---------------------------------
    ---------0->-leading tone->-1
    -------3---------------------2
    -----2---------------------1
    ---3---------------------3
    -3---------------------1

    yes/no?
     
    Last edited: Feb 10, 2015
  11. splatt

    splatt david torn / splattercell Gold Supporting Member

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    looking at that (gorgeous, useful) voicing:
    i think i'd call it a C7,∆7 chord, but maybe only to good friends or witting employees: ha!

    [SOUNDCLOUD]https://soundcloud.com/jayapala/bryant-c7-7-v01-dt[/SOUNDCLOUD]

    i rolled it, which led me towards extending into a B-Maj triad/C7, then i returned to the original chord..... rolling in retrograde.

    (seems i don't often underestimate my perception of the power of an open-string.)
     
  12. splatt

    splatt david torn / splattercell Gold Supporting Member

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    well, i never read the other thread.....
    i'll cleave to shakespeare, here, sort of:
    "a rose by any other name would smell as sweet", or "a tonal cluster by any other name would sound as !!!fl‡¿€fi›⁄·ªº!!!".
     
  13. Bryan T

    Bryan T Guitar Owner Silver Supporting Member

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    Sounds great! I'm definitely an open string abuser.
     
  14. splatt

    splatt david torn / splattercell Gold Supporting Member

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    what a thing, the open string.

    i went straight for that, anyway, not realising that we might be looking for a naming convention uncritical to the singled-out voicing:
    so, i wanted to hear all chordal tones ringing together, naturally (to me).

    when the voicing is progressed, i might hear (& definitely see) the chord differently.

    anyway, played as laid-out:
    i don't hear the dominance of one of the 7ths unless i actively emphasise one over the other;
    yeah, i tried that, striking all strings simultaneously.
     
  15. Neer

    Neer Member

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    To me it is a chromatic nonharmonic chord tone. Ultimately, it is overwhelmed by the major 7th. I would still call the chord CMaj7 with an ornament.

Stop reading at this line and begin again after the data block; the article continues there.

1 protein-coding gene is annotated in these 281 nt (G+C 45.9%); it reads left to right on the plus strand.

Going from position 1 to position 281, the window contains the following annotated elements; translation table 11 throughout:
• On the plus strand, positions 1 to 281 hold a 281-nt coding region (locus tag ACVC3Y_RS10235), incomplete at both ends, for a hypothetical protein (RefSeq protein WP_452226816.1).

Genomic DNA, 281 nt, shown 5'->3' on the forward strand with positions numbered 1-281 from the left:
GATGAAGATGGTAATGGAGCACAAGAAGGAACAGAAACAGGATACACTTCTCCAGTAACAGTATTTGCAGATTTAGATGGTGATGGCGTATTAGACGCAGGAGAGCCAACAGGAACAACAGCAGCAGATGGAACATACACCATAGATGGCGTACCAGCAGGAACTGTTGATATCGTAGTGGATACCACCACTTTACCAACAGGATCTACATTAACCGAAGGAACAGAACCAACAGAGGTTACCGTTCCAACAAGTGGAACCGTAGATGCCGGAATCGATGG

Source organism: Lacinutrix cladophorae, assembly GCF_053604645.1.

16. Bryan T

    Bryan T Guitar Owner Silver Supporting Member

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    If I had to pick, I'd probably go with the opposite. I think the dominant 7 character is stronger, at least the way I was playing it. But I'm happy enough to have it be both. I definitely wouldn't call the b7 a #13.
     
  17. KRosser

    KRosser Member

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    I knew a guy who was playing in one of Wayne Shorter's later electric bands that told me Wayne's charts in that period had virtually no chord symbols - he just spelled out the voicings. Wayne's reasons for doing this were 1) some of the chords just didn't have handy names, and 2) he didn't want the name necessarily influencing the way you heard that stack of notes
     
  18. splatt

    splatt david torn / splattercell Gold Supporting Member

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    wow!
    i do that often..... at least in order to allow others to see/hear the actual framework, even previous to any interpretation.

    i scored every arrangement of that donna lewis w/ the bad plus recording, precisely so that they'd interpret from the specific "vantage-regions" i'd taken.
    (it comes out in march, ken..... finally! 2-yrs later. ¿i think you have that?)
     
  19. KRosser

    KRosser Member

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    No, I don't have that, but I'd love to